Linden’s accidental religious narrative

Posted on August 22, 2007


I have just finished reading The Accidental Mind by David Linden, which is basically an introduction to what neuroscience has revealed about the brain over the last few decades. The book is just the sort of thing that anyone who is doing anything in the interdisciplinary study of cognition should read to make sure that they have at least a general idea of what another discipline in the area has achieved.

Apart from being an introduction, Linden’s book is also a sustained argument for a particular view of what is the cause of human religious beliefs (the two aims of the book do not fit together all that well). This is how he puts it in his diagram outlining the argument:

The always-on narrative creation system in the left cortex together with the nonnaturalistic experience of dreaming predisposes humans to acquire religious ideas, among them: God.

At the heart of the issue is the fact that our memory and perception are constructive – our brains quickly put together a coherent whole from only partial clues, be it stored in our neural pathways or transferred to our brain from our senses. What is constructed, in effect, is a narrative that in the best case truthfully reflects the relevant aspects of a current or past situation, making it possible for us to use that information to act effectively. Linden believes that this capacity for narrative construction is revealed in narrative dreaming. The thesis appears to be that what actually occurs is that the ‘raw material’ of dreams are ‘isolated vignettes or flashes of memory’ that are then seamlessly put together into narratives. Similarly, the narrative creation system is meant to join together what occurs in the waking state, papering over any discontinuities. In the process, religious ideas are sometimes formed “by building coherent narratives that bridge otherwise disparate concepts and entities.”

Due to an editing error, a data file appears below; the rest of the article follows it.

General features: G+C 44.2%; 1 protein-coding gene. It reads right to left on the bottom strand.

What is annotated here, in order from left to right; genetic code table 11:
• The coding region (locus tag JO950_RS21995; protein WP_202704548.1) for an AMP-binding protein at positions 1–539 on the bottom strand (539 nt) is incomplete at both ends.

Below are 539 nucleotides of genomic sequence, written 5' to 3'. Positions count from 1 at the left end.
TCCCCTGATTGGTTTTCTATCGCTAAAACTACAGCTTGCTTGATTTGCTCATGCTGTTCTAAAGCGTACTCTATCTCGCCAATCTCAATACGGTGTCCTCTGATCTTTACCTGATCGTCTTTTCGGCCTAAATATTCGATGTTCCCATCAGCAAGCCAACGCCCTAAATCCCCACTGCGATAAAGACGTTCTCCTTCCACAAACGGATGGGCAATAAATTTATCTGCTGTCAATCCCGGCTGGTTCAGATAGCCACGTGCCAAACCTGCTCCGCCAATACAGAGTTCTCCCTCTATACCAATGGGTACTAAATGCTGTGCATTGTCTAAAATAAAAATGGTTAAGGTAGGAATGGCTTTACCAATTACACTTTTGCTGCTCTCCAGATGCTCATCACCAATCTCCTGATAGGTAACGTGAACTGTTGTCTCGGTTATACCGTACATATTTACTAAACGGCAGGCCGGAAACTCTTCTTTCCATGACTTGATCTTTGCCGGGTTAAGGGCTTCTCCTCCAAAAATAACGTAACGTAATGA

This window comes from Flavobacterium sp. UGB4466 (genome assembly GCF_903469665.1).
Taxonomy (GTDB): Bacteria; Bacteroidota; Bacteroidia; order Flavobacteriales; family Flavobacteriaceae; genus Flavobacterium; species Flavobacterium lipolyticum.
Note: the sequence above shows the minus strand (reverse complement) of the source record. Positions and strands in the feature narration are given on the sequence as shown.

Obviously, the narrative creation system must have its limitations as it is perfectly possible to present people with videos of short disconnected frames that they will not be able to put together into a story – such videos supposedly being almost as disturbing to watch as those showing various grisly events. Also, it is also clear that what Linden presents is just an outline but it seems an interesting one. To apply the idea to superstition, it does appear that professional magicians often make use of the phenomenon of change blindness, which is linked to the constructive nature of perception, to make it appear as if they had done something which is not physically possible. Likewise, the constructive nature of memory does seem to lead people to reconstruct remembered magic shows as more impressive than they really were. The other side of this is apparent human disinclination to recognise coincidence in that we generally tend to seek some explanation for why certain events that we find significant should have co-occurred. The particular reason why this approach seems interesting to me is that it appears to come at much the same issues as the (partially derived from Skinner) idea that people look for patterns but does so in a way that is more directed. Mere looking for patterns seems too broad and does not clearly distinguish superstitions from false ideas in general. Narrative construction seems more promising here. Having said all that, I am only going on the basis of the very general concept suggested by Linden rather than on anything more thoroughly worked out.

As an additional remark, it is important to note that whatever story one wants to tell about superstitious beliefs it will be necessary to put together a neurological part of the story also and that this side is often very much missing in what has been done thus far, it seems to me.